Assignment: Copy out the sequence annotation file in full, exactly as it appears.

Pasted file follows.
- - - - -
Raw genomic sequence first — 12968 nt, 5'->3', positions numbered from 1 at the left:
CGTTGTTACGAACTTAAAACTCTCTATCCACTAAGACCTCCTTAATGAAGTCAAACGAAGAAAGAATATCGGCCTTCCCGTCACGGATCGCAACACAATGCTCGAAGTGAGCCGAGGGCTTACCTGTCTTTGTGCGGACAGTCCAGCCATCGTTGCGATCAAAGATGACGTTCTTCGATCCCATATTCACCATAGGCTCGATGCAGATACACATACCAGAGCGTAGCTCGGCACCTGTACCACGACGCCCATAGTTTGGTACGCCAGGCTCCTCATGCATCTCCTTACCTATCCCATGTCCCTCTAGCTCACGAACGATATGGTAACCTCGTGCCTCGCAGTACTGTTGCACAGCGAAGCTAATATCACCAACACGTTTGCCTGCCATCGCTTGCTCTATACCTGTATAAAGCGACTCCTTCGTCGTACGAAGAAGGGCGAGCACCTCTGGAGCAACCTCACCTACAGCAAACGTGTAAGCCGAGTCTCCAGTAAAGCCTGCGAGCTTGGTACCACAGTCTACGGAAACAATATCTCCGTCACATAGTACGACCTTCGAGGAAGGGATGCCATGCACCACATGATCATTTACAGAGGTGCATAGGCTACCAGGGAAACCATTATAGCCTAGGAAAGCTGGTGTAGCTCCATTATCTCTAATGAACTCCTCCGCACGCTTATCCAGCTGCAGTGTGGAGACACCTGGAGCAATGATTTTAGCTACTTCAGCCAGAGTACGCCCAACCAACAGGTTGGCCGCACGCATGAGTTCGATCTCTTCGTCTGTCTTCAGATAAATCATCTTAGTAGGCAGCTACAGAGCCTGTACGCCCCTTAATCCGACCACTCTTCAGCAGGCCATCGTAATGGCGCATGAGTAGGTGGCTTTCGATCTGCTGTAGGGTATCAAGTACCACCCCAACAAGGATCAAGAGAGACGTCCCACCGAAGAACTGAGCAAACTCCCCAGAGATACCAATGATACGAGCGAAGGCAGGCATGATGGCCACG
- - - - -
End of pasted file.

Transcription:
Raw genomic sequence first — 12968 nt, 5'->3', positions numbered from 1 at the left:
CGTTGTTACGAACTTAAAACTCTCTATCCACTAAGACCTCCTTAATGAAGTCAAACGAAGAAAGAATATCGGCCTTCCCGTCACGGATCGCAACACAATGCTCGAAGTGAGCCGAGGGCTTACCTGTCTTTGTGCGGACAGTCCAGCCATCGTTGCGATCAAAGATGACGTTCTTCGATCCCATATTCACCATAGGCTCGATGCAGATACACATACCAGAGCGTAGCTCGGCACCTGTACCACGACGCCCATAGTTTGGTACGCCAGGCTCCTCATGCATCTCCTTACCTATCCCATGTCCCTCTAGCTCACGAACGATATGGTAACCTCGTGCCTCGCAGTACTGTTGCACAGCGAAGCTAATATCACCAACACGTTTGCCTGCCATCGCTTGCTCTATACCTGTATAAAGCGACTCCTTCGTCGTACGAAGAAGGGCGAGCACCTCTGGAGCAACCTCACCTACAGCAAACGTGTAAGCCGAGTCTCCAGTAAAGCCTGCGAGCTTGGTACCACAGTCTACGGAAACAATATCTCCGTCACATAGTACGACCTTCGAGGAAGGGATGCCATGCACCACATGATCATTTACAGAGGTGCATAGGCTACCAGGGAAACCATTATAGCCTAGGAAAGCTGGTGTAGCTCCATTATCTCTAATGAACTCCTCCGCACGCTTATCCAGCTGCAGTGTGGAGACACCTGGAGCAATGATTTTAGCTACTTCAGCCAGAGTACGCCCAACCAACAGGTTGGCCGCACGCATGAGTTCGATCTCTTCGTCTGTCTTCAGATAAATCATCTTAGTAGGCAGCTACAGAGCCTGTACGCCCCTTAATCCGACCACTCTTCAGCAGGCCATCGTAATGGCGCATGAGTAGGTGGCTTTCGATCTGCTGTAGGGTATCAAGTACCACCCCAACAAGGATCAAGAGAGACGTCCCACCGAAGAACTGAGCAAACTCCCCAGAGATACCAATGATACGAGCGAAGGCAGGCATGATGGCCACG